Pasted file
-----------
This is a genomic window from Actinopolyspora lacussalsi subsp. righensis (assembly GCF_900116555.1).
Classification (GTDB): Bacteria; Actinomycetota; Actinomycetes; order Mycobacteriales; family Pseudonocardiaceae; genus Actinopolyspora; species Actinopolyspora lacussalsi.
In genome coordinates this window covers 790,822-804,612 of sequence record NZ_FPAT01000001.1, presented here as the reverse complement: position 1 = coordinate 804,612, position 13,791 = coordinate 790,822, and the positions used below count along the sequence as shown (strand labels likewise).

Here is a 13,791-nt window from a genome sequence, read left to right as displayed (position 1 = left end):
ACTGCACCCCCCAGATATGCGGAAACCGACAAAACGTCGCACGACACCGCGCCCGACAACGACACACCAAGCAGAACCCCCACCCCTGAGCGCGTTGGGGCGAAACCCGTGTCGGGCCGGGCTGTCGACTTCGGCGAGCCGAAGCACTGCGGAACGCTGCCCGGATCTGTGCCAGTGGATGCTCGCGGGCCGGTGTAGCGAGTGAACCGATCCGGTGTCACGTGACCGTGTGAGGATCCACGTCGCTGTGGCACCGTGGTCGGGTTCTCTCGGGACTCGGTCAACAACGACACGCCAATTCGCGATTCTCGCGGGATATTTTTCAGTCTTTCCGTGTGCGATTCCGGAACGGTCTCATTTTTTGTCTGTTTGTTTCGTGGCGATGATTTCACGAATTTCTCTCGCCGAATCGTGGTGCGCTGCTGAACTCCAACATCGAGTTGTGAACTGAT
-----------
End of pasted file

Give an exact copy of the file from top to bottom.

This is a genomic window from Actinopolyspora lacussalsi subsp. righensis (assembly GCF_900116555.1).
Classification (GTDB): Bacteria; Actinomycetota; Actinomycetes; order Mycobacteriales; family Pseudonocardiaceae; genus Actinopolyspora; species Actinopolyspora lacussalsi.
In genome coordinates this window covers 790,822-804,612 of sequence record NZ_FPAT01000001.1, presented here as the reverse complement: position 1 = coordinate 804,612, position 13,791 = coordinate 790,822, and the positions used below count along the sequence as shown (strand labels likewise).

Here is a 13,791-nt window from a genome sequence, read left to right as displayed (position 1 = left end):
ACTGCACCCCCCAGATATGCGGAAACCGACAAAACGTCGCACGACACCGCGCCCGACAACGACACACCAAGCAGAACCCCCACCCCTGAGCGCGTTGGGGCGAAACCCGTGTCGGGCCGGGCTGTCGACTTCGGCGAGCCGAAGCACTGCGGAACGCTGCCCGGATCTGTGCCAGTGGATGCTCGCGGGCCGGTGTAGCGAGTGAACCGATCCGGTGTCACGTGACCGTGTGAGGATCCACGTCGCTGTGGCACCGTGGTCGGGTTCTCTCGGGACTCGGTCAACAACGACACGCCAATTCGCGATTCTCGCGGGATATTTTTCAGTCTTTCCGTGTGCGATTCCGGAACGGTCTCATTTTTTGTCTGTTTGTTTCGTGGCGATGATTTCACGAATTTCTCTCGCCGAATCGTGGTGCGCTGCTGAACTCCAACATCGAGTTGTGAACTGAT